Why KW Art of Fitness?

  • Start Pilates career with us and make a massive impact on the people you teach daily through movement and well-being
  • We make space for both professionalism and fun; we love when our clients don’t take themselves too seriously.
  • We are fully equipped with Reformers, Towers, Exo Chairs, Jumpboards, Spin Bikes and small props.
  • We host continued education workshops that are considered CEC’s through Body Harmonics.
  • We only work Monday-Friday. We have weekly breaks between each season to re-set and re-inspire.
  • We are active in our local community through regular support of charities and teaching movement to youth in local schools.
  • Wages are based on a sliding percentage scale through monthly hours billed (ex. more people in, more money out). ‘
  • We are a team who loves to educate and have fun. If you are an eager Pilates Instructor looking for a full-time career, apply now by emailing theboss@kwartoffitness.net.

Client Spotlight: Gloria Eby

Gloria comes into the Studio three times a week for reformer classes and a private session. We love her contagious spirit and curiosity of movement (and breathing!). She always puts her best foot forward, and inspires us to find ways to challenge her in movement. 

Gloria

Though I grew up very active (farm girl) I was never involved in sports (farm girl) and as an adult always felt too busy to exercise (full time work, children, volunteer work). And then in the last decade, there were four seniors who required untold hours of support. All I wanted to do when I had a moment was sit on the couch and watch TV or read.  In my early 40’s I joined a woman’s gym.   Who was I kidding.  I rarely got there and when I did I felt completely discouraged.   My peers there were 20 somethings and I had no idea what to do.   In my late 40s I took up Kung Fu.   I loved the fierceness and the discipline and I learned a lot but it was too much too late and unsustainable. I tried hiring a personal trainer to come to my home and design a weight training program for me to do myself.   You know how that went.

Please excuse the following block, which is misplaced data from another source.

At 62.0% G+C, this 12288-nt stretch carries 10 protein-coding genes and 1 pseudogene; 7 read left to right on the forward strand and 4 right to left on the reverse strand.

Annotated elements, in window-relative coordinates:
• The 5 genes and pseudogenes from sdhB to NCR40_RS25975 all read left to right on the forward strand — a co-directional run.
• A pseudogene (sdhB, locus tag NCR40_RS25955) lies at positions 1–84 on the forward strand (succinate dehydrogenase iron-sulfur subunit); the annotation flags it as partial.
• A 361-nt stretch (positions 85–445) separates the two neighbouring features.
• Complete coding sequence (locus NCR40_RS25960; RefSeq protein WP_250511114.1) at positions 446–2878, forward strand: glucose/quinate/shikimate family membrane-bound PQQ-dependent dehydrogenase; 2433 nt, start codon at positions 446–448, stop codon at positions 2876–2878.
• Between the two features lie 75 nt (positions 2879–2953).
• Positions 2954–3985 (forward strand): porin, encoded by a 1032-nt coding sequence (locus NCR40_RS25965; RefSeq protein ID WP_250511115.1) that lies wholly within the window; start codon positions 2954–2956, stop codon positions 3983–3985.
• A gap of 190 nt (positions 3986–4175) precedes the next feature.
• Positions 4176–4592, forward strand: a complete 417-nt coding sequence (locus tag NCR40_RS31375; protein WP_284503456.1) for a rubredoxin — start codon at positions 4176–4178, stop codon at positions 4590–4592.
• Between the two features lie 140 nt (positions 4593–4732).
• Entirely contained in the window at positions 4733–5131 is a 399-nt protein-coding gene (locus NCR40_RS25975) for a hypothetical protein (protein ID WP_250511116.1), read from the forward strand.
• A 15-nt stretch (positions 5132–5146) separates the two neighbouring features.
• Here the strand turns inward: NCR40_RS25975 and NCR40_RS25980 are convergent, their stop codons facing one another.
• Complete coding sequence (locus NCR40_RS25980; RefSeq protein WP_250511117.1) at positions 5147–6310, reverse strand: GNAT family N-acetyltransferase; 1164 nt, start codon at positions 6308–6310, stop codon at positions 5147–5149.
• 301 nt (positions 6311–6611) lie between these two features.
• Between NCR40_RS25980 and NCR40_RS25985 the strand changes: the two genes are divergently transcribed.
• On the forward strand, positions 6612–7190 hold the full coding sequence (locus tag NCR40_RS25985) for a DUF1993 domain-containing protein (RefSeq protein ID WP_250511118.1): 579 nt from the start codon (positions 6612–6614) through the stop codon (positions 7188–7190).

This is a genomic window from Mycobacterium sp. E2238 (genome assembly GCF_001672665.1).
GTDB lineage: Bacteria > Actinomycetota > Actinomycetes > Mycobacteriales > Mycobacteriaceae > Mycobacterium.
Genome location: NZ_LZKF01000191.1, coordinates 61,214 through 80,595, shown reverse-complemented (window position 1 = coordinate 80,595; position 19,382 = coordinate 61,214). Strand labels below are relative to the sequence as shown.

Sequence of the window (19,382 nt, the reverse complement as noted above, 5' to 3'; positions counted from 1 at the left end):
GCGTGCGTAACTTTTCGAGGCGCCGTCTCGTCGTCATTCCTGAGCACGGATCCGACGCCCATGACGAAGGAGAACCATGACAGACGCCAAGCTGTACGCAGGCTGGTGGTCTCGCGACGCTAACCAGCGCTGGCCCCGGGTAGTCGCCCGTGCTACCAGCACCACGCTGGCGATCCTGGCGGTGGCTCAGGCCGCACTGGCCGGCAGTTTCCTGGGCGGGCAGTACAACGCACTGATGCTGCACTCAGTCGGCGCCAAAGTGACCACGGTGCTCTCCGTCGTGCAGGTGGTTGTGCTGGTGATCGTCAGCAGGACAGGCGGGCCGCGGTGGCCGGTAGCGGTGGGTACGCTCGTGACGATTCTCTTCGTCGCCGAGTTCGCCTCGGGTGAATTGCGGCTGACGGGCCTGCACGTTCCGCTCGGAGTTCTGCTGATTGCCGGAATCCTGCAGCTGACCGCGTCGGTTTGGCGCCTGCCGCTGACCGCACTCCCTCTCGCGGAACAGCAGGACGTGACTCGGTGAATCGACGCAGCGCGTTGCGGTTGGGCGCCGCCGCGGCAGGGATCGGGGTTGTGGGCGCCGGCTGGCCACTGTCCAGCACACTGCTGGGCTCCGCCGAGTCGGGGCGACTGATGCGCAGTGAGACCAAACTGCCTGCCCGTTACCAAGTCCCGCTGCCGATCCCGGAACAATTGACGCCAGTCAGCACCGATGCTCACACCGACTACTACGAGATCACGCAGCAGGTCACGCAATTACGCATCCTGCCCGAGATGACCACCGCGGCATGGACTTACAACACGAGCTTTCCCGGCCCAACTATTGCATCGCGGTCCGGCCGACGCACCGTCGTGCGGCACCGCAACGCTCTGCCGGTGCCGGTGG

But in January 2017 I sent a letter to my family anticipating the year and in that moment I decided I needed to do something.   Spending so much time with seniors struggling with Parkinsons, Alzheimers and bad falls made me think hard about what I was doing to prepare myself for the years ahead.   And I wanted to be able to get off the floor fast enough to keep a lively granddaughter safe!

My husband discovered Art of Fitness three years earlier when he needed help to prepare for climbing Kilimanjaro.   He loved it.   But I don’t’ respond well to people telling me what to do. By the end of 2016 he had finally stopped telling me to try classes.   I decided to interview them.   If they were pushy, or intimidating … if I did not feel comfortable … I would move on. My first encounter went very well.  

I attend two classes and a private session every week.   I find it interesting, challenging, and surprising. I know a lot about a lot of things but I did not realize how important the brain is when exercising.   I did not know that I carried as much tension in my body as I do. (PJ asked me to take my tongue out of the roof of my mouth in my first session with her. I had no idea.) I did not know it was possible to breathe into my back. I am still learning how to breathe while holding an ab curl.

I love that my only goal is going to class and improving.   (Well privately I do hope that the saggy underarm skin improves but I don’t focus on that.)   I love that I just need to get to class and that if I do I will get stronger, my balance will improve and I will learn how to do things I could not do a year ago.    Somehow these very capable, congenial instructors know exactly how to push me just hard enough to keep me getting stronger AND more confident.   I continue to be amused by what I am doing and how enthused I am about it.   Amazing.